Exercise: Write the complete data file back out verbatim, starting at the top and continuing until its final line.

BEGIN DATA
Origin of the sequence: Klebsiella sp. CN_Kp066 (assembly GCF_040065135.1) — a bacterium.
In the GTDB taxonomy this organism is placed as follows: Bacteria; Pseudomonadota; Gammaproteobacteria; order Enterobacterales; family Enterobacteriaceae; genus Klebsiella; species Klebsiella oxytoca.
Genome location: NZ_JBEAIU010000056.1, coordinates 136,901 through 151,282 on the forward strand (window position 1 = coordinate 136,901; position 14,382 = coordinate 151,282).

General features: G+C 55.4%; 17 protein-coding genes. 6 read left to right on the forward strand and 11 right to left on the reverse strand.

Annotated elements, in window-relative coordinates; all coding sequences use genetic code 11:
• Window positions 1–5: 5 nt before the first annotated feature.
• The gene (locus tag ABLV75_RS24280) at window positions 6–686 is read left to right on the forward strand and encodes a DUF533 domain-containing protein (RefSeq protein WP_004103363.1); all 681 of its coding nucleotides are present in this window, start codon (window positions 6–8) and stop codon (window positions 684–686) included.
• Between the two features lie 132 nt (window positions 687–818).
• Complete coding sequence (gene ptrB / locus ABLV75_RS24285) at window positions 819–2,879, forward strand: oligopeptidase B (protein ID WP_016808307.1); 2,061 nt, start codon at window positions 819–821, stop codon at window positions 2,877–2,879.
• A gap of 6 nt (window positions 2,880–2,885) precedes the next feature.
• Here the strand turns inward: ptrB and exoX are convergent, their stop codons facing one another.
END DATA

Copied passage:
Origin of the sequence: Klebsiella sp. CN_Kp066 (assembly GCF_040065135.1) — a bacterium.
In the GTDB taxonomy this organism is placed as follows: Bacteria; Pseudomonadota; Gammaproteobacteria; order Enterobacterales; family Enterobacteriaceae; genus Klebsiella; species Klebsiella oxytoca.
Genome location: NZ_JBEAIU010000056.1, coordinates 136,901 through 151,282 on the forward strand (window position 1 = coordinate 136,901; position 14,382 = coordinate 151,282).

General features: G+C 55.4%; 17 protein-coding genes. 6 read left to right on the forward strand and 11 right to left on the reverse strand.

Annotated elements, in window-relative coordinates; all coding sequences use genetic code 11:
• Window positions 1–5: 5 nt before the first annotated feature.
• The gene (locus tag ABLV75_RS24280) at window positions 6–686 is read left to right on the forward strand and encodes a DUF533 domain-containing protein (RefSeq protein WP_004103363.1); all 681 of its coding nucleotides are present in this window, start codon (window positions 6–8) and stop codon (window positions 684–686) included.
• Between the two features lie 132 nt (window positions 687–818).
• Complete coding sequence (gene ptrB / locus ABLV75_RS24285) at window positions 819–2,879, forward strand: oligopeptidase B (protein ID WP_016808307.1); 2,061 nt, start codon at window positions 819–821, stop codon at window positions 2,877–2,879.
• A gap of 6 nt (window positions 2,880–2,885) precedes the next feature.
• Here the strand turns inward: ptrB and exoX are convergent, their stop codons facing one another.